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Enfield Hospital |+|
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Enfield Receiving House was opened by the government in 1922 at Enfield. It was used for the observation and temporary treatment of patients who were not certified and sent to the mental hospital. It also admitted voluntary psychiatric patients. Children with intellectual disabilities, including State- children, were placed at the Receiving House, often in wards with adult patients. In 1963 the Enfield Receiving House was renamed the Enfield Hospital. |+|
|Body= The opened in to the with -in .
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|−|The establishment of a Receiving House as a place where potential patients could go for observation and temporary treatment without being certified and sent to the mental hospital was provided for in the Mental Defectives Act 1913. However, the Enfield Receiving House, which was opened by the government on 22 June 1922, was the first such institution in South Australia. |+|
of as a treatment the hospital was . , in .
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|−|The term 'mental defective' replaced 'lunatic' in the new Act and referred to both people suffering from mental illness and those with intellectual disabilities. |+|
in the and .
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|−|The Receiving House was located on a 20 acre block at Enfield and opened with accommodation for between 45 and 50 patients. The first patients included 23 men and 20 women. By 1929 the Receiving House was treating 336 patients with a daily average of 37. During the year 159 patients were discharged and 128 patients were transferred to Parkside Mental Hospital. [[ Enfield Hospital|Click here for more...]] |+|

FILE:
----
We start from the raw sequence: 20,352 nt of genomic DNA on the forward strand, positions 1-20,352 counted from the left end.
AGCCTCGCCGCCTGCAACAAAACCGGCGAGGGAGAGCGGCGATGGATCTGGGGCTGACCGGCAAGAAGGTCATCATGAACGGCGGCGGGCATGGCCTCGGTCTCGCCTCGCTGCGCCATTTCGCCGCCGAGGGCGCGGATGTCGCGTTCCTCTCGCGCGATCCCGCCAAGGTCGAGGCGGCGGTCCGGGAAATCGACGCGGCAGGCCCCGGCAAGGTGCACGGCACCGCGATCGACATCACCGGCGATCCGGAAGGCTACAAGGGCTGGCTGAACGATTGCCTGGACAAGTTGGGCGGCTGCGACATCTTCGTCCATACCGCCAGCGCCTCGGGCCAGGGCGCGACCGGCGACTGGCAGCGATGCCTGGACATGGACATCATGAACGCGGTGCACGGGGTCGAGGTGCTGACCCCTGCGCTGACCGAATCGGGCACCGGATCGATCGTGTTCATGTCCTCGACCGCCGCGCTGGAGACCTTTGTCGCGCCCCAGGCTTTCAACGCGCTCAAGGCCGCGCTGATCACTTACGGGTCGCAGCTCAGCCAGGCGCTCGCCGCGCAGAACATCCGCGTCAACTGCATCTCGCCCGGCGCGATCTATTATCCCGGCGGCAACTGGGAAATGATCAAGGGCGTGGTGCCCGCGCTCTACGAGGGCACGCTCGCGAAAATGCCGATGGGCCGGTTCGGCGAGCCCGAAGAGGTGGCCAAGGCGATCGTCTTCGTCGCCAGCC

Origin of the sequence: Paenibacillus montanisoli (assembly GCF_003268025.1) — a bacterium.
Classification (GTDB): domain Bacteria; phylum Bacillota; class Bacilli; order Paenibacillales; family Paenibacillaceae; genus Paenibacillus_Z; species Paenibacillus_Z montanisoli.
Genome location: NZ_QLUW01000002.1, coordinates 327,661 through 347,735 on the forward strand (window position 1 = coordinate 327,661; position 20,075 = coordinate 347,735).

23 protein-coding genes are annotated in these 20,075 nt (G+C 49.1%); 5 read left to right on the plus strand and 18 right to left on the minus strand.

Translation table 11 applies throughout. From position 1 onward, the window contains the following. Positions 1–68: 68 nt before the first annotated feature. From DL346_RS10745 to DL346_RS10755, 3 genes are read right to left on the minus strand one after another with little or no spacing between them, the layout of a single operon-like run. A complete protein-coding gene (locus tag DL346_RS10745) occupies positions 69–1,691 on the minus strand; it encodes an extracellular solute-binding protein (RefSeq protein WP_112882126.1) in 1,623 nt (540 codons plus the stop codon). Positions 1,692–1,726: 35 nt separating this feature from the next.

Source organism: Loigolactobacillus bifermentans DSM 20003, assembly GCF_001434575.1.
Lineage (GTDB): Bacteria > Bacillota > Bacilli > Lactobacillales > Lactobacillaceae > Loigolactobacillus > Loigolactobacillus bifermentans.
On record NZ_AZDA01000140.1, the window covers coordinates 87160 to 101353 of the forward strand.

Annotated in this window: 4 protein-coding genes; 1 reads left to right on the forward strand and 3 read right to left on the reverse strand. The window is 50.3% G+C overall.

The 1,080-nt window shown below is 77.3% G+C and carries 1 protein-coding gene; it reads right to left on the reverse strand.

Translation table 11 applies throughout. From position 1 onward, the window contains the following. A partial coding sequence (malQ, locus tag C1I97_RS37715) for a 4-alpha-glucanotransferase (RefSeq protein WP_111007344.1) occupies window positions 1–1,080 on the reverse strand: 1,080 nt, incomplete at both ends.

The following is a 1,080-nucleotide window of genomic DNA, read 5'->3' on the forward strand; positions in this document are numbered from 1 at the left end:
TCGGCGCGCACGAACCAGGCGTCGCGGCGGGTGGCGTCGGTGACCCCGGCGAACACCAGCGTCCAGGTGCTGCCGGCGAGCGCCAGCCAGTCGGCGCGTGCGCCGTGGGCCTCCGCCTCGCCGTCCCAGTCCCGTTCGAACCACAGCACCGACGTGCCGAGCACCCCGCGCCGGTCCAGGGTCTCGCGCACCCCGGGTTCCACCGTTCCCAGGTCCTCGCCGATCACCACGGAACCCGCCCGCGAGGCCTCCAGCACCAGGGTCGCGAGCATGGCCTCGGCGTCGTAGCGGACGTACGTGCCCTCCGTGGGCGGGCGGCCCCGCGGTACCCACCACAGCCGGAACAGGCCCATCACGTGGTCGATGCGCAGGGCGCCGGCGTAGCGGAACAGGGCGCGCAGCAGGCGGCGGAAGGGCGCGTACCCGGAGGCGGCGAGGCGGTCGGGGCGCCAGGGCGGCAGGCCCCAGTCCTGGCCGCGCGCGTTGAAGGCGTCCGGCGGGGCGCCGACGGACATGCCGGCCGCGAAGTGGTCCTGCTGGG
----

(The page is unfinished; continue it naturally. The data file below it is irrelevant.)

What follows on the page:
between and and . 1929the patients daily . were and were . [[Hospital|Click here for more...]]
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Norwich State Hospital
Experts in the psychological field would never have predicted we would medicate people rather than have them in controlled environments. The Norwich State Hospital opened its doors in 1904 to the insane with ninety-five patients in one building on over 100 acres.
One of the hospital’s first superintendents believed that mechanical restraint of patients was preferable to medication and believed in hydrotherapy as a treatment measure. The Board of the hospital quickly realized the population was exceeding what was safe. In 1905, two patient buildings were built with a third opening in 1907.
Thirteen buildings were erected for patients during the next eight years and in 1913 with a population of 998, an administration building, three cottages for physicians, a carpenter and maintenance shop, a main kitchen, garage, laboratory, staff house, and an employees’ club house had been erected and the inebriate farm and the Colony had been established.
Seven new buildings were built between 1920 and 1930 and another building was purchased for patients’ use. In 1929, the hospital peaked with 1,115 patients while in 1930 the average daily census reached 2,422. At this point, in addition to new patient facilities, two more cottages were erected for physicians, a female employees’ home, a paint shop, a greenhouse, a superintendent’s residence, and two garages were built. Click here for more...